Audit report

When Security Audit finishes, you get a detailed report of the issues the audit found in your API and where they are located in the API definition. The report shows how critical each issue is in terms of API security, so you can prioritize what to fix first. You can jump from an issue directly to Security Editor, fix it in your API, and rerun the audit to see the improvement immediately.

The report also provides more details on the issues as well as recommendations how fix them. The descriptions of the issues and their remediation are also available online in API Security Encyclopedia at APIsecurity.io.

If an issue keeps recurring in multiple places in your API, only the first 30 occurrences of the issue are shown in the report in detail to avoid cluttering the report up. The rest of the occurrences of the same issue are included in the report on subsequent audits as you fix the ones already reported.

Audit score

Security Audit also calculates an audit score for each API it analyzes based on the OpenAPI annotations in the API definition.

If your API has structural issues, it is not a valid OpenAPI definition. The validation fails and your API cannot be audited, scanned, or protected. The API does not get an audit score until all structural errors are fixed.

If your API does not have any structural errors, it can be audited and it gets an audit score. However, any semantic errors in the API definition still mean that it is not a valid OpenAPI definition, and it cannot be protected yet. You must fix all structural and semantic errors before your OpenAPI definition is valid and you can proceed to API protection.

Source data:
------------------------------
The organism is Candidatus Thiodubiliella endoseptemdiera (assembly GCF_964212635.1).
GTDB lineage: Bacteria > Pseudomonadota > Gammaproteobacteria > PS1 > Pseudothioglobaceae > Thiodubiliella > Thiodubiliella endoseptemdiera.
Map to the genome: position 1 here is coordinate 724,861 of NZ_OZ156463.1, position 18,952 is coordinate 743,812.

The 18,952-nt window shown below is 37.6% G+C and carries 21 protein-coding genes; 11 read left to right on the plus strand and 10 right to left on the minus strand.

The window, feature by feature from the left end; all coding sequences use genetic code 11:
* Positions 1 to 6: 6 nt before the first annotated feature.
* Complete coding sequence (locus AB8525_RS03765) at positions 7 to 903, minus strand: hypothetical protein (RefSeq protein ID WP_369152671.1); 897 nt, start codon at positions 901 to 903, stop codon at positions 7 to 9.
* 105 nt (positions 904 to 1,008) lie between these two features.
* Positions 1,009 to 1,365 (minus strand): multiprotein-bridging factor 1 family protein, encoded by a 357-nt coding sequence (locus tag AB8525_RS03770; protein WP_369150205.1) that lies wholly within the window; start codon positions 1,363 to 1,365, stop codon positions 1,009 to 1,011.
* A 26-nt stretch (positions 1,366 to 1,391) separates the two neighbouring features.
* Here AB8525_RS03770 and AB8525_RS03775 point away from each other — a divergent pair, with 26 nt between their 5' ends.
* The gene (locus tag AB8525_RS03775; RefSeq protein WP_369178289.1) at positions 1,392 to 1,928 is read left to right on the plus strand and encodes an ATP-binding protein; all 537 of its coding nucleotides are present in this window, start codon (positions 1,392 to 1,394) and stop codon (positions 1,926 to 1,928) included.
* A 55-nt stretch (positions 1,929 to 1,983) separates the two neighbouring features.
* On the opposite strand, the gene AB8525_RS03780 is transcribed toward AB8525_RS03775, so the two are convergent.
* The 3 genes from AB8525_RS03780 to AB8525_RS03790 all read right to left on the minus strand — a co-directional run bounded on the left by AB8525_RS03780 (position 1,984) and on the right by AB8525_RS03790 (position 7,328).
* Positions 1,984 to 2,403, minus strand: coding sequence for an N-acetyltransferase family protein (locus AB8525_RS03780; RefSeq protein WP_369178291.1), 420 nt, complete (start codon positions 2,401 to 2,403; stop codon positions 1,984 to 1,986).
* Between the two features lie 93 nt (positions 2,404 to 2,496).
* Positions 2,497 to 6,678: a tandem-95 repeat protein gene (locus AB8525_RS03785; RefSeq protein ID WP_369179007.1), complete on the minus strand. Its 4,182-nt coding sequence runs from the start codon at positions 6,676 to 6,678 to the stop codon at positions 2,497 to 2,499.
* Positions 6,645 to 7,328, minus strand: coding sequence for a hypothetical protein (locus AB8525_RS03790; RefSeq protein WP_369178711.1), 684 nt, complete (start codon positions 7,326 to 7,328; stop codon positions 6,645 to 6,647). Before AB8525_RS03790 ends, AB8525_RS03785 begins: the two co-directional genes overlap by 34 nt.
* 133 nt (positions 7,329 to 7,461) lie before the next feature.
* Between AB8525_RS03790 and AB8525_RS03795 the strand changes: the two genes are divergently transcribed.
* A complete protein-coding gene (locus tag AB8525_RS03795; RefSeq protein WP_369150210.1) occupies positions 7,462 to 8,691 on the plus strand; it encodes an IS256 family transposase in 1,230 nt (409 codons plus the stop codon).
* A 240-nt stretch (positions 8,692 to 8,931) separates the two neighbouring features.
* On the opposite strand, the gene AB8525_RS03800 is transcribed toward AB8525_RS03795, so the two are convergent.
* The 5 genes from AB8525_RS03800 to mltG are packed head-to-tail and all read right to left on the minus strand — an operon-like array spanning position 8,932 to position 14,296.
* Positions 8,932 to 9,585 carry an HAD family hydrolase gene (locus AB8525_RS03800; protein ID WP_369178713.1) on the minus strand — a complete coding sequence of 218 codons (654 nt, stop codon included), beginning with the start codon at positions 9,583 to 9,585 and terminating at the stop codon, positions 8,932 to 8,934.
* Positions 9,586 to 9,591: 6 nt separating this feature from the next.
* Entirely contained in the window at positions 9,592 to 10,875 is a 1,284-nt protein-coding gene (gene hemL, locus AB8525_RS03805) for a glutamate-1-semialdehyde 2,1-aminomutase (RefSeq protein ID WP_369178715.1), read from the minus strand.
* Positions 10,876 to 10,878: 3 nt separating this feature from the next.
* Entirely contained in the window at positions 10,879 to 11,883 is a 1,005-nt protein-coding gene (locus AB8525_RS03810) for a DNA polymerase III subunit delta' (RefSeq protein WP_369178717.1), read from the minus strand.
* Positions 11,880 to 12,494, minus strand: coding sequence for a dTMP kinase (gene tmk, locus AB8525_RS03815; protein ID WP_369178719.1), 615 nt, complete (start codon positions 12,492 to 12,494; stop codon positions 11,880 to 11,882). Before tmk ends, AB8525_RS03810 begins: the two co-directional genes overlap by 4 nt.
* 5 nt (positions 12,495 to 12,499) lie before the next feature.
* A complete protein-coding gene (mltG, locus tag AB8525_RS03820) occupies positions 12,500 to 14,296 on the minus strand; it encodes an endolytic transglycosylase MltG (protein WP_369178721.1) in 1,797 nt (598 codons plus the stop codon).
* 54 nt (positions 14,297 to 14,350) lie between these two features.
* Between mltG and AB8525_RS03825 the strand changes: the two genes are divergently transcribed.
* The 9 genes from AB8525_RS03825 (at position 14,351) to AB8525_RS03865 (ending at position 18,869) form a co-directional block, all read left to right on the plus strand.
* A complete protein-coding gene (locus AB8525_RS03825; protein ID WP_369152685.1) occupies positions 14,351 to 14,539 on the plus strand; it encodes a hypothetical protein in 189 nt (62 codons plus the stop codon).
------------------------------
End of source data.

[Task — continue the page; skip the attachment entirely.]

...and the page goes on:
The API definition gets an initial pool of 100 points. During the audit, each security risk that Security Audit finds takes away points and reduces the audit score of the API. The audit score reflects what is the risk associated with the API. The more points API gets, the better and more secure the API definition is.

The following is how the points are split between the two categories:

  • Security analysis: max. 30 points
  • Data definition quality: max. 70 points

Security Editor

The Security Editor tab enables you to fix the issues that Security Audit found directly in 42Crunch Platform.

Note The issues represent real concerns in your OpenAPI definition, and they may either prevent API Protection completely, or severely impact its quality. We highly recommend that you fix all found issues.

You can see the issues Security Audit found in your API and your API definition side by side, so comparing them is easy. The small scoreboard at the top of the list shows how well your API scored overall and how the score is split between security and data definition quality.

The dots on each issue indicate the severity of the involved security risk. The more dots an issue has, the more severe the risk. If you click on an issue, Security Editor shows where in the API definition the issue is located.

TipThe list of found issues in Security Editor also shows how many points each issue deducted from the audit score of the API. Fixing the issues with the biggest impact on the score is the fastest way to a better audit score.

By default, Security Editor shows all found issues in the list, but you can filter the shown issues based on the severity level.